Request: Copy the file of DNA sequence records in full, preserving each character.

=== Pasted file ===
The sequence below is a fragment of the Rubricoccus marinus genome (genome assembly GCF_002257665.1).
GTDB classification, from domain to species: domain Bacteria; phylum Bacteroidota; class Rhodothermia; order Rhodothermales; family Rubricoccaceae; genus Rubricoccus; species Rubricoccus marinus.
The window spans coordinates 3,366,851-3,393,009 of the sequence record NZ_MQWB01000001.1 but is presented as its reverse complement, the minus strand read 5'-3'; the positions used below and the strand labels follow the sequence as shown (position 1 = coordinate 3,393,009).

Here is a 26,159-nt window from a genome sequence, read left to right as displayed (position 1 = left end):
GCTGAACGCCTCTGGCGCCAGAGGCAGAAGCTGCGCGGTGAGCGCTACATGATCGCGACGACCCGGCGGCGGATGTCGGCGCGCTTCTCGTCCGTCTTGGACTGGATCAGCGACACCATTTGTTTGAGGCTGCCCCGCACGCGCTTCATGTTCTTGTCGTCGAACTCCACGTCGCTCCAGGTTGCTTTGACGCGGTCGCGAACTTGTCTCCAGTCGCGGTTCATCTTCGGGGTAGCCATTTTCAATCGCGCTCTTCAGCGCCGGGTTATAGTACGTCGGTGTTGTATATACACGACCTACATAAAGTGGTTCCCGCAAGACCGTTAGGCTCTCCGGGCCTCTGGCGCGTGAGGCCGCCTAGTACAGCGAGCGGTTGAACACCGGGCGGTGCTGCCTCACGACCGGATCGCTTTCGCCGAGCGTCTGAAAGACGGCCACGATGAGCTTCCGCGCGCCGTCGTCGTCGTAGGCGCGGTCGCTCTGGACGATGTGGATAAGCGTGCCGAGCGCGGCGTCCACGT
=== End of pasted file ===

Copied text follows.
The sequence below is a fragment of the Rubricoccus marinus genome (genome assembly GCF_002257665.1).
GTDB classification, from domain to species: domain Bacteria; phylum Bacteroidota; class Rhodothermia; order Rhodothermales; family Rubricoccaceae; genus Rubricoccus; species Rubricoccus marinus.
The window spans coordinates 3,366,851-3,393,009 of the sequence record NZ_MQWB01000001.1 but is presented as its reverse complement, the minus strand read 5'-3'; the positions used below and the strand labels follow the sequence as shown (position 1 = coordinate 3,393,009).

Here is a 26,159-nt window from a genome sequence, read left to right as displayed (position 1 = left end):
GCTGAACGCCTCTGGCGCCAGAGGCAGAAGCTGCGCGGTGAGCGCTACATGATCGCGACGACCCGGCGGCGGATGTCGGCGCGCTTCTCGTCCGTCTTGGACTGGATCAGCGACACCATTTGTTTGAGGCTGCCCCGCACGCGCTTCATGTTCTTGTCGTCGAACTCCACGTCGCTCCAGGTTGCTTTGACGCGGTCGCGAACTTGTCTCCAGTCGCGGTTCATCTTCGGGGTAGCCATTTTCAATCGCGCTCTTCAGCGCCGGGTTATAGTACGTCGGTGTTGTATATACACGACCTACATAAAGTGGTTCCCGCAAGACCGTTAGGCTCTCCGGGCCTCTGGCGCGTGAGGCCGCCTAGTACAGCGAGCGGTTGAACACCGGGCGGTGCTGCCTCACGACCGGATCGCTTTCGCCGAGCGTCTGAAAGACGGCCACGATGAGCTTCCGCGCGCCGTCGTCGTCGTAGGCGCGGTCGCTCTGGACGATGTGGATAAGCGTGCCGAGCGCGGCGTCCACGT